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Bringing Tech to Schools

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When Caroline Sanchez Crozier thinks back to starting her business 26 years ago, she chuckles and says “ignorance is bliss.”
The mother of two had left the corporate world for a more flexible work schedule as a consultant and decided it was time to incorporate. Her prior experience was in accounting but working with a company that brought technology to schools sparked a passion that had begun to grow when her children entered city schools and gave her first-hand experience with the holes in the system.
She decided to start her company, then known as Computer Services & Consulting Inc., to help schools incorporate technology in the classroom. Back in 1988, she had no background in technology or education.
“I went in with full, dedicated commitment to make a difference, not knowing what I didn’t know,” Crozier said.
The business eventually branched into two entities, CSC Learning and CSC Technology Services. The first helps schools leverage their technology acquisitions to better serve students on tight budgets and the other helps organizations manage their networks. About half of the team is focused on the tech side while the other half is stacked with education experts and former practitioners who can help teachers and schools incorporate technology in the right way, to improve student outcomes.
Crozier calls herself a converted educator. She is passionate about the need for better educational opportunities for all students, particularly those in urban areas. Much of her time these days is spent contributing her insights on volunteer boards and committees.
“I like to think we can all make a difference in our world,” Crozier said. “We can all be a part of the solution. That’s my philosophy and the philosophy of the people I bring on board.”
Crozier’s team grew to include 25 people making more than $1 million in sales in the first five years. There have been ups and downs, times when the company scaled back and she even thought about closing, but CSC Learning now serves more than 400 schools in the Midwest, Arizona and Mexico City. CSC Technology Services helps government bodies, healthcare organizations and school districts – most notably Chicago Public Schools – with IT and network needs.
In such a fast-moving field, Crozier has had to adapt constantly to keep up. The original business focused on bringing Apple computers to schools. Today, Crozier’s team starts the conversation with schools using their existing technology as the foundation. It is assumed schools have certain devices. The question is how to use them.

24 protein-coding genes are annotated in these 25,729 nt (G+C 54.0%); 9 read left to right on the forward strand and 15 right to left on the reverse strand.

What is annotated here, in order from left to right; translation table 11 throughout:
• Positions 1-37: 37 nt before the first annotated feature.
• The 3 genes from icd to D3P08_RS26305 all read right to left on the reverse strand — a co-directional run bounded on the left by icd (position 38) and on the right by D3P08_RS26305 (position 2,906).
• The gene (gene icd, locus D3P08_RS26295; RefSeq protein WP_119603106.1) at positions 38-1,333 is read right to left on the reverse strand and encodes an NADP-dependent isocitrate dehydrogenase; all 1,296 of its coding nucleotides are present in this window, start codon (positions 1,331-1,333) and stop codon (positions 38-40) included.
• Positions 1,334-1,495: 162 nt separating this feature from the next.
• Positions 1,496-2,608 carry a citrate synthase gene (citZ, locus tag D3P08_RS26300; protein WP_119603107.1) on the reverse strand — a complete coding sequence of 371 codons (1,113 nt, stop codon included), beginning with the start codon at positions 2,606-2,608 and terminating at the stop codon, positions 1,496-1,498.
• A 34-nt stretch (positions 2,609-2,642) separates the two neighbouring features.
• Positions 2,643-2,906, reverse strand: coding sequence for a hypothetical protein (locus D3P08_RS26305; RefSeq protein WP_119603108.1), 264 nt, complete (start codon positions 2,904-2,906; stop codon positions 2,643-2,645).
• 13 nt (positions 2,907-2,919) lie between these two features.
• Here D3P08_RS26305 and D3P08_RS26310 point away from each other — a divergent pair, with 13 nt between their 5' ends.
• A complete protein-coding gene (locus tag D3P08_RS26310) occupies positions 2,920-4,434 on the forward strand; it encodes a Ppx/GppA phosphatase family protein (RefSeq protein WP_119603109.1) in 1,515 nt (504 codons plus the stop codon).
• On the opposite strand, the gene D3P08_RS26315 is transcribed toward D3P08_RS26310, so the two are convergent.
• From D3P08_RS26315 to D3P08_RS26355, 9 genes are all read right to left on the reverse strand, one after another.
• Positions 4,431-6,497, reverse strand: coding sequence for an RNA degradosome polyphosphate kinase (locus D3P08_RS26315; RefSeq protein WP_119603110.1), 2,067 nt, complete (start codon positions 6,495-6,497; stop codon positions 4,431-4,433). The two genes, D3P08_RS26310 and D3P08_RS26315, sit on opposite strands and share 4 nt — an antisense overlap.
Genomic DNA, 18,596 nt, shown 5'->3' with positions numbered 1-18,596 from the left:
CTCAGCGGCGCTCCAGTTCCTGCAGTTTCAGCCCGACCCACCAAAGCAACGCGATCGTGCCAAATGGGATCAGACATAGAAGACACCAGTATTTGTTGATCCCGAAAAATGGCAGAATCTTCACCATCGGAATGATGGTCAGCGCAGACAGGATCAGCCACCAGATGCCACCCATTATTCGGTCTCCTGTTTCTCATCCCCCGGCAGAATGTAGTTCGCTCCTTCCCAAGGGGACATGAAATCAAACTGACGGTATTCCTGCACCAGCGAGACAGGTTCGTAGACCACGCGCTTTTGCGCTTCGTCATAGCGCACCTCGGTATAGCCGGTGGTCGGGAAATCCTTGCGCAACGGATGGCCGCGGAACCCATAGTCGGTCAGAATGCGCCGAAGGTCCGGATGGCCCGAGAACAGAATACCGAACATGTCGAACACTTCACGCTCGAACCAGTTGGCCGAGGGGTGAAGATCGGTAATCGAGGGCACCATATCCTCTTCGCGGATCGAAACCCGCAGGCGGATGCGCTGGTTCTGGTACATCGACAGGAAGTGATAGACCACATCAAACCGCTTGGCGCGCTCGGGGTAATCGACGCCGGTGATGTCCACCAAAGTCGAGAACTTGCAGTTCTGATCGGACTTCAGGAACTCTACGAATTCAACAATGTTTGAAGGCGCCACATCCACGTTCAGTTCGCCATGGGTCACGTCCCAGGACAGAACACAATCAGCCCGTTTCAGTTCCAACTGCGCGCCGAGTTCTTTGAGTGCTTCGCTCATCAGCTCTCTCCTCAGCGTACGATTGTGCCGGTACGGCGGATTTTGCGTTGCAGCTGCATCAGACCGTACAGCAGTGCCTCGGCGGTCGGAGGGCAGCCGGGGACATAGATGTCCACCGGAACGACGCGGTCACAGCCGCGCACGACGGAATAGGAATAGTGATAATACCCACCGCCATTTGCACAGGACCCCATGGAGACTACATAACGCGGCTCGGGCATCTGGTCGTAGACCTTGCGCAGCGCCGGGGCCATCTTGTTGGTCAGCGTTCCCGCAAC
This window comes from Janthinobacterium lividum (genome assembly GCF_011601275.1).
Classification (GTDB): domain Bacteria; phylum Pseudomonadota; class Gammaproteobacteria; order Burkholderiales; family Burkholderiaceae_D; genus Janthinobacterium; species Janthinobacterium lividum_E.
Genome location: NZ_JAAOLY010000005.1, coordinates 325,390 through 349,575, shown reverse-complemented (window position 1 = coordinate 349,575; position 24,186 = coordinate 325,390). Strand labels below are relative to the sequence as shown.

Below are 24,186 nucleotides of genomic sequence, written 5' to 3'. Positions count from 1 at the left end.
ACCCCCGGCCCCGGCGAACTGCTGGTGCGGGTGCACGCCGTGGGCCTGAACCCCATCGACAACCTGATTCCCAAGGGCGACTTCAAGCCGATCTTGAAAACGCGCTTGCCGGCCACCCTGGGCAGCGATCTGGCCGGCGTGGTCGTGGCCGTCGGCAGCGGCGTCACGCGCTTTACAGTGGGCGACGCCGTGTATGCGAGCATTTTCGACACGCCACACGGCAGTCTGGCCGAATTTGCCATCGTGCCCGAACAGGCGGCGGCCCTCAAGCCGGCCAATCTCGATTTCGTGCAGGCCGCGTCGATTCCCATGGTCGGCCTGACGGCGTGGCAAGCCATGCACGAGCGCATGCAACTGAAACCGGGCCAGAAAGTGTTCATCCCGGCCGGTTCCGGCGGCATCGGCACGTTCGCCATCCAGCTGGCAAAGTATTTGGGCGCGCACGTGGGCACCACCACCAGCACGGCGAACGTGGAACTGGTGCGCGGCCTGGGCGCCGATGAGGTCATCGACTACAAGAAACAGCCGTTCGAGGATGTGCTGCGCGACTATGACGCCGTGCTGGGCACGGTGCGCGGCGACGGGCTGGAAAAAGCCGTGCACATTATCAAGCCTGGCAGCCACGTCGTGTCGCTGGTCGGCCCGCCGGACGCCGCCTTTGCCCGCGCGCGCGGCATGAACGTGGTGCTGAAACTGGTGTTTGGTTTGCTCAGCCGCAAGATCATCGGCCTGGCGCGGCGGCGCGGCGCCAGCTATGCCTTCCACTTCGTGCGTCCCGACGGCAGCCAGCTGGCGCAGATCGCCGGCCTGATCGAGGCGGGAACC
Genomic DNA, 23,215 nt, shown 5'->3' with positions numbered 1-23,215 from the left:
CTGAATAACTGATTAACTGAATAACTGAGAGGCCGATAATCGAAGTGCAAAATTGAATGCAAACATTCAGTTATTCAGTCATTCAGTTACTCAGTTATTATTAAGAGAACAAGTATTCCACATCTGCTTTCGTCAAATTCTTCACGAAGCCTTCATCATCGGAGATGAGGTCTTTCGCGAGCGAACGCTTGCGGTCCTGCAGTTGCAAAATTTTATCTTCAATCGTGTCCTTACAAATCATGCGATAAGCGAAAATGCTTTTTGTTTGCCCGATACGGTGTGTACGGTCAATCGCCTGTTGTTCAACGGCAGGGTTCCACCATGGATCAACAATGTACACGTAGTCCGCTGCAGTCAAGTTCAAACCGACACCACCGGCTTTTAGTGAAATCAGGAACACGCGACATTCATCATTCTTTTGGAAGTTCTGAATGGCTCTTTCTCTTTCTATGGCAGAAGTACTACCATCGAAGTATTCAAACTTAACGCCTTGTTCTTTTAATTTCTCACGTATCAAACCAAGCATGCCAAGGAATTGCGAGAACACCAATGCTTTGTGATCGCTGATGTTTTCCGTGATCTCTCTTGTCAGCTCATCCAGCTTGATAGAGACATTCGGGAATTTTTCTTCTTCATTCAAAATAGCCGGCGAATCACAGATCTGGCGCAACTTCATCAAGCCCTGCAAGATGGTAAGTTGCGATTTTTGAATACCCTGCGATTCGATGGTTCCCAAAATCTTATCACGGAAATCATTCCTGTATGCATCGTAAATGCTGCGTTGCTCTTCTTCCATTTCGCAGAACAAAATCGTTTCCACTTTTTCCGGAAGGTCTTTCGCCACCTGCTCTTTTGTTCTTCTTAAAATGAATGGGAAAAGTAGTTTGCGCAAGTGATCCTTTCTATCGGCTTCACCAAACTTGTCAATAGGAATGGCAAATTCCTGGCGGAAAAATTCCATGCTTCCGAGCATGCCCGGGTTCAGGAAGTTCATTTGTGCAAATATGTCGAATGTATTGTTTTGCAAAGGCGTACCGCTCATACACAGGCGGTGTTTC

Technology helps facilitate personalized instruction. Crozier’s team trains teachers to use data to track student progress and offers curriculum products and ideas that incorporate technology.
“Building partnerships for student success” is the business’ tagline. Crozier’s chief role is forging new partnerships and creating a diverse community of stakeholders to be part of the solution. For her, that means the business community, too.
“Businesses benefit most from a future workforce that is prepared,” Crozier said, “but I still think that school districts function in silos, in many ways.”

For Crozier, changing that and improving education opportunities for others has always been a personal mission. She moved here from Michoacán, Mexico with her parents and 10 siblings when she was 8 years old. As the fifth child,

Crozier was the first to go to college and feels privileged she had that opportunity. All of her younger siblings followed suit, as did her two children.
Many in Crozier’s family have contributed to CSC in one way or another over the years, including her husband who has been her business partner for 21 years, and other nieces, nephews, brothers, sisters and her two kids.
Her cause, or “calling,” is making a meaningful difference in education. Whether it’s during the workday or through her various volunteer projects, Crozier is determined to contribute to the national conversation about how to make schools better.
“ It’s overwhelming when you start to think about all the challenges,” Crozier said, “but I am an optimist.”

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